When I first learned about connective tissue I was told it was an “accessory tissue”. What in the hell does that even mean? Why would my body have any accessory item in it at all? It’s like calling the tissue jewelry. You don’t need it, it’s just there to make things pretty. NOT TRUE.
For those who read my blog or have heard me speak about aging and longevity, it’s obvious I have a cell obsession. As aging is not a disease, there will never be a cure for the slow entropy that occurs from daily living. I know I am going to age, I just plan to do it later in life.
Your body is an incredible living system made up of billions of cells. If you are hurt, your cells work together to repair the damage. They communicate using their own language of chemical signals thus, it’s hard for the layperson sometimes to understand just how profound the body’s natural healing process is.
I am sure I've blogged about this before but as I head off to San Francisco to attempt yet again to get people up in that area to break out of the myofascial mold and become more open minded as to just what our connective tissue system does for sustaining good health and movement over a lifetime. I am coming, are you listening?
Okay, okay I admit I’m a bit of a geek when it comes to all this fascia stuff. But hey, you have to be curious about something.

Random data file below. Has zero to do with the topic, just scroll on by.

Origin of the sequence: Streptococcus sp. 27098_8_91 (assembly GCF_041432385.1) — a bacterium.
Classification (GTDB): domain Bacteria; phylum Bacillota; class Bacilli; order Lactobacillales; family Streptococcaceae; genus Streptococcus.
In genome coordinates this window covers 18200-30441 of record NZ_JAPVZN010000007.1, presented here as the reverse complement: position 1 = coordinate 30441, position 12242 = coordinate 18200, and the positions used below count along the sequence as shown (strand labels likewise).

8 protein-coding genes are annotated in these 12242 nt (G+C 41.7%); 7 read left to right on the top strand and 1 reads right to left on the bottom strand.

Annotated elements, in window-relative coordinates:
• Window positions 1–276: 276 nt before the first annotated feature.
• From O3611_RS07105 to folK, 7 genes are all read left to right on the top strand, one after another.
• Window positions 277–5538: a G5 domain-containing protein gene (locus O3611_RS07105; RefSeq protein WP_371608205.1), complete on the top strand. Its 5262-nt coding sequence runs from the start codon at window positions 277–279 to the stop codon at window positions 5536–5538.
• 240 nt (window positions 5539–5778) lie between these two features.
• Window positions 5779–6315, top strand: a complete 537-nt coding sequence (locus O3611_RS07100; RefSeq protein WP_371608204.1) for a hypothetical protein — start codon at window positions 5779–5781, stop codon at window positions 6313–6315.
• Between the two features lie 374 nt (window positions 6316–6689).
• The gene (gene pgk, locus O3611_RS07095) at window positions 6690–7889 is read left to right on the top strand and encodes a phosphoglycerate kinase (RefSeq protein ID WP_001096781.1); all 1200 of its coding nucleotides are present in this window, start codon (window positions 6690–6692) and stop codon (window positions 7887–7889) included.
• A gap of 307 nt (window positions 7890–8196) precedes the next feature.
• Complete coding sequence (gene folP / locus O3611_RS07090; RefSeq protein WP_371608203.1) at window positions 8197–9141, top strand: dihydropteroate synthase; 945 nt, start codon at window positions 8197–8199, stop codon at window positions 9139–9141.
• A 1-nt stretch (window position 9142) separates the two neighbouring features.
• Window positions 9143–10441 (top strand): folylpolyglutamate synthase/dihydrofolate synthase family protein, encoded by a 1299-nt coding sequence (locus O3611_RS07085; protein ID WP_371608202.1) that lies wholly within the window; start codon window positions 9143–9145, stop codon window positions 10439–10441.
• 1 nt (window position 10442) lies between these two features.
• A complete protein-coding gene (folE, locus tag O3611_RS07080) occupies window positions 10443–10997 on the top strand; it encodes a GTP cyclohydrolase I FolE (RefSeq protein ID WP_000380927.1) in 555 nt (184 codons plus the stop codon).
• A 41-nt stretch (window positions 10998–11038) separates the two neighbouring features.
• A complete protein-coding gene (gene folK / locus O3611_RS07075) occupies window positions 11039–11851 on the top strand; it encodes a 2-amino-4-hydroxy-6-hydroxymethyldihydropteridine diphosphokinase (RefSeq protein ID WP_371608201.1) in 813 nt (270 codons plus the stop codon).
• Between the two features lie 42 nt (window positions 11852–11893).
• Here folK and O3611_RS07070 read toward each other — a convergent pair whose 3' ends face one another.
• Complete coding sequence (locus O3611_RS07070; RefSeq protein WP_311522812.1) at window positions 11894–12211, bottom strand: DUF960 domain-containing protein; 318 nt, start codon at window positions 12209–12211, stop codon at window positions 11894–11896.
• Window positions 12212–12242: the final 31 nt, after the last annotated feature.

I saw this article in the running times that has me up in a bit of fix. Although most of the article is valid and of course quotes and sites my pal Tom Myers whom I have grown to know and love as a peer and colleague in the field of fascial education it leaves a reader with a bit of a misleading notion.
“Water water water. Is it really that important that I drink it? I mean, can’t I just drink coffee and tea… or soda… maybe some vodka…or any liquid really?
Okay, when it comes to connective tissue I’m full of answers. Though many would make a layperson’s eyes roll into the back of their skull, it’s taken me time to do my best to simplify what’s been burned into my brain, causing me to become a Somanaut or inner explorer of the body. Talking about fibroblasts is technical but here's as simple an idea as I can offer for a blog...
As many of you already know, my obsession regarding fascial education has been steadfast for over 15 years.